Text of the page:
The reverse is true for “Radioland”. Here, the contemporary version adds a frail humanity to the vocals and strips back the arrangement to absolute basics. It works, but I prefer the original. Ah, there, you see? I’ve started comparing. Better to simply share some highlights and leave the rest to imagination.
“Airwaves” drops the lyrics in favour of sampled snatches of voice; it’s edgy and slightly paranoid. Bourne/Vigroux have given themselves licence to play around with the short linking pieces of the original; for the most part I enjoyed their interpretations. “Antenna” is the other key song and the Bourne/Vigroux version is stunning: the vocorder vocals are there, but interrupted—no, violently disrupted—by buzzsaw electronics. It’s rather like having your skull reconfigured without anaesthetic.
If Radio-Activity was sitting in the dark listening to music created in a parallel universe drift outwards from the hefty 70s speakers in the corner, then Radioland could be likened to sitting alone in a brilliantly lit operating theatre with premium-quality earbuds plugged directly into your brain. Not everyone’s neurone-party, but full of electrifying moments if you dig it. And it’s 20% longer than the original.
After struggling for several weeks over the top two spots in this 2016 countdown, I was still prevaricating. The popular and emotive choice was obviously the final album by 20th Century icon David Bowie. Yet the invigorating energy of veteran UK progressives Van Der Graaf Generator was such a welcome and entertaining surprise that a ‘choose life’ vote would surely give them the nod. In the end, I have utterly wimped out, awarding a tie for the Vinyl Connection trophy: Do Not Disturb and Blackstar are my picks. Let me tell you a little about the Van Der Graaf first so that we can honour Bowie with the last word.
Gloom hangs about Van Der Graaf Generator like louring clouds, pregnant with portents and pierced by flashes of existential doubt. It is explicit in the poetry of co-founder Peter Hammill and underpinned by the minor-key textures that pervade the music. It has been thus since VDGG’s second album (1970’s The Least We Can Do Is Wave To Each Other) and continues throughout the catalogue. So, forty-seven years after their debut offering, how does the thirteenth studio album measure up?
Having spent most of their collective life as a quartet, Van Der Graaf Generator in 2016 is a trio. Sax and flute man David Jackson left unhappily soon after the twenty-first century re-union (or re-cruitment, perhaps. VDGG has often seemed like Hammill’s band). Given the age of the three protagonists, it is not unreasonable to see Do Not Disturb as something of a marker; a cairn or Celtic cross by the narrow earthen path, possibly even a headstone. There is a sense of reflection—something edgier than reverie—in songs like “Alfa Berlina” and “Room 1210” (both reference touring) and a thoughtful variety in the textures of the instrumental sections that should please long-time fans. Yet this is no pipe and slippers outing. “(Oh No I Must Have Said) Yes” is vigorous, virile even.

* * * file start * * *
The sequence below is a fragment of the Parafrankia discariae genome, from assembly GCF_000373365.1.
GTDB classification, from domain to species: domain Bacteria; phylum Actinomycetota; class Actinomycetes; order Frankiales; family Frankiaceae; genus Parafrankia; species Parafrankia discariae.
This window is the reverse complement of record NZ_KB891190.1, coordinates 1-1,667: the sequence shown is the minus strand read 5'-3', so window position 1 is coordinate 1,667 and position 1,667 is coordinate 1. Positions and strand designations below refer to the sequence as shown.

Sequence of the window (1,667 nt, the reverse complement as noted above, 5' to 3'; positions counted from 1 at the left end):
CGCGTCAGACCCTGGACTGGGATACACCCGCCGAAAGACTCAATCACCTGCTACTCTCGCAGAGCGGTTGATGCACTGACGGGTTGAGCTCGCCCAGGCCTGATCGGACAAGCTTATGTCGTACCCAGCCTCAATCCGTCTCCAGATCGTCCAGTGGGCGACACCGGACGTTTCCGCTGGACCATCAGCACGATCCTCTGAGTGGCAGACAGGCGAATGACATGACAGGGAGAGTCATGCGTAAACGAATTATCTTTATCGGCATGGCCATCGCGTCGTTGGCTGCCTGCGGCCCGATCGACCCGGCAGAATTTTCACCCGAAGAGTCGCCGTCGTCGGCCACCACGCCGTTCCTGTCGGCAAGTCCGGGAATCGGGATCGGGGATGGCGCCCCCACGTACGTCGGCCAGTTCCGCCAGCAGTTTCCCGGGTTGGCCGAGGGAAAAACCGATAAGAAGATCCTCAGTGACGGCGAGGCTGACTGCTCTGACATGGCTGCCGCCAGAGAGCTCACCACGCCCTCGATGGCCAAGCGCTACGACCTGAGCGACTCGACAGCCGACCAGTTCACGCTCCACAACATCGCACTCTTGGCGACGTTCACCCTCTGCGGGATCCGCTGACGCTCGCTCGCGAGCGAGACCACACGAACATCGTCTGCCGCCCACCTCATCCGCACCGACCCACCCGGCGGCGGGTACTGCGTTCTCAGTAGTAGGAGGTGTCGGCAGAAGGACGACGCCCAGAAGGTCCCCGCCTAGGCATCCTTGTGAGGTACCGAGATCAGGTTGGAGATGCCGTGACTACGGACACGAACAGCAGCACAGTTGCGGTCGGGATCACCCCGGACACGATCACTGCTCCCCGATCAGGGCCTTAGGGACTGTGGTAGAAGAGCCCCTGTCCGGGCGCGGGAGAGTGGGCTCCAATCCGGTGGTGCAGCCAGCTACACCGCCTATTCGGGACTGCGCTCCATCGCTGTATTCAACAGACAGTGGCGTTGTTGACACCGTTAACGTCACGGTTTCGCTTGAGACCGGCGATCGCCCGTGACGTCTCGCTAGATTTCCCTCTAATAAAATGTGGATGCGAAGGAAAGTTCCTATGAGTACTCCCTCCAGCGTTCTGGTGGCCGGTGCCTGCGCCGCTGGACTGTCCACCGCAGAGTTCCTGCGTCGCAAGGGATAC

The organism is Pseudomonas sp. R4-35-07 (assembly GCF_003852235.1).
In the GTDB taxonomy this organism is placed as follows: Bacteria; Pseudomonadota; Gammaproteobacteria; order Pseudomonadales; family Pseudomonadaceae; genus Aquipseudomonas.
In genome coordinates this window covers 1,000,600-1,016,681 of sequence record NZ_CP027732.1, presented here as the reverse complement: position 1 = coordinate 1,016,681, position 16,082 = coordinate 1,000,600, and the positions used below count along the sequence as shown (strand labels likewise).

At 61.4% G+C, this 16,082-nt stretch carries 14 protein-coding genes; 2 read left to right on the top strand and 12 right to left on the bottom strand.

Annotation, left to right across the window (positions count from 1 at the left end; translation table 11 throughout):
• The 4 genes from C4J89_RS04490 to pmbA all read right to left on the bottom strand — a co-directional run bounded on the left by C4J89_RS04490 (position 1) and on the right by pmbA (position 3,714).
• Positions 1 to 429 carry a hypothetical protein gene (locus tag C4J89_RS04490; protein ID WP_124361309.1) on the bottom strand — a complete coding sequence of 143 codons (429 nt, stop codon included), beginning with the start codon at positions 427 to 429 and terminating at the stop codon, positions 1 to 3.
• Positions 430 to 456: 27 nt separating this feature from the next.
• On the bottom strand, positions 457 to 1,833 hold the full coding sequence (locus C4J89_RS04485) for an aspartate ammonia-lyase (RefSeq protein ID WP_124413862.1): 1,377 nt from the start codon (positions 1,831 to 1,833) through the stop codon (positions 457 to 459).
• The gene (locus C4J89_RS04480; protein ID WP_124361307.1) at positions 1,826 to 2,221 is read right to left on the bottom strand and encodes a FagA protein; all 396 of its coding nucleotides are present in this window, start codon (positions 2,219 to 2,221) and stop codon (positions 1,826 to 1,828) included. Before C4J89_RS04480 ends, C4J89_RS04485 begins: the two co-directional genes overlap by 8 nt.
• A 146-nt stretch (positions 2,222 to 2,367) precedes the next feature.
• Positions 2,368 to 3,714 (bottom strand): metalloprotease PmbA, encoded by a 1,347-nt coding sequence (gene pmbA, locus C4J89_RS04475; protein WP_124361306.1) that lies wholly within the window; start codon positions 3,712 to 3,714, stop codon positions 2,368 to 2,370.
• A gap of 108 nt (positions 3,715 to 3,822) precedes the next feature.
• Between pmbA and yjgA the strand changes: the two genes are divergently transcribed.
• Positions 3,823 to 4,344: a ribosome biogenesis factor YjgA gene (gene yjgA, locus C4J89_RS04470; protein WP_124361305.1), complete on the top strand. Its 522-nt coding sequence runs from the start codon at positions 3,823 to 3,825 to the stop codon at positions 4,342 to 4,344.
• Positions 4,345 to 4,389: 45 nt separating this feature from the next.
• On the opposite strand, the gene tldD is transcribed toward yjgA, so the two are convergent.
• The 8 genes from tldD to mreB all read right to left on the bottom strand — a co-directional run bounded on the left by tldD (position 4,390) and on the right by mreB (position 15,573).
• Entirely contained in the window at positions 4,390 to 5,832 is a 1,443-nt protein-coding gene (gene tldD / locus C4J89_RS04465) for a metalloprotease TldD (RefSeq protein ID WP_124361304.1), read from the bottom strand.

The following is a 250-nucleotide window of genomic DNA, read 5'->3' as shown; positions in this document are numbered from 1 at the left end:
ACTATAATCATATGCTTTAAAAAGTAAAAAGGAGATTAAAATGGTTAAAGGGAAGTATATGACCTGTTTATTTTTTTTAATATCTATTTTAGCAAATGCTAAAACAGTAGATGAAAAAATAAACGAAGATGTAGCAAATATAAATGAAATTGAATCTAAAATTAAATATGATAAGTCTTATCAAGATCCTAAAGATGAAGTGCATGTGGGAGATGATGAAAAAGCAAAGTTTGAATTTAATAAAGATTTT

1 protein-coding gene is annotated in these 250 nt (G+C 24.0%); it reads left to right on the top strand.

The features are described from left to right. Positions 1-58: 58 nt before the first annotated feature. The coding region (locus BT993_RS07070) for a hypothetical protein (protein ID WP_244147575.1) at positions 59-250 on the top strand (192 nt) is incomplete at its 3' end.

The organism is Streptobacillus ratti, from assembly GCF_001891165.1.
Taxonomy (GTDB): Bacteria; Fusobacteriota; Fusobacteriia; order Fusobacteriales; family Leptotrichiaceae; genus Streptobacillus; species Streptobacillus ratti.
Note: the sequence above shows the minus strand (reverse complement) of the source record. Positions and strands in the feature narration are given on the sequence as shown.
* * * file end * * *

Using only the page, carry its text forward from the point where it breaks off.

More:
There are strong melodies, there are ideas, there is guitar and of course lashes of Hugh Banton’s organ. Changes of time signature and tempo keep interest high (anchored by the deft drumming of Guy Evans) and if one sometimes misses an occasional abrasive squall of sax, that absence may well make Do Not Disturb more accessible for those less familiar with the VDGG cannon.
Then there are Hammill’s words. Still probing, pondering, poking around in the crepuscular psychology of his inner world.
Do Not Disturb ends with the elegiac “Go”:
There’s the thing
for all you know
it’s time to let go.
And so we come back to David Bowie. Blackstar was on order when he died; I found it difficult to listen to it at first. And at second; and at six months; and at stillbirth, nine months later. But slowly it became easier, perhaps because of the sonic lushness and icy scintillation of the musical palette.
“Is it jazz?” some asked. No, it’s Bowie. Though, to be fair, there is a engrossing complexity of structure in the opening title track and some lovely fluid sax on the closing “I Can’t Give Everything Away”.
“Is he saying goodbye?” wondered others. Possibly.
The album is infused with a melancholy world-weariness pierced with moments of beauty. Often fresh, always crafted, more sculpted than edgy. “If I never live to see the English evergreens I’m running to” he sings in “Dollar Days”, a classic Bowie song. There are sparks too, often softened by use of the second or third person. In “Girl Loves Me” the singer barks, “Where the fuck did Monday go?” (the working title of this post). Where the fuck does life go?
Blackstar can never be fully liberated from the clammy raiment of death; that is the album’s hidden cancer and fluttering triumph.
Spaceman, hero, Duke, heathen; all ultimately mingle with Lady Stardust. But in the meantime, we have a legacy of substance and quality.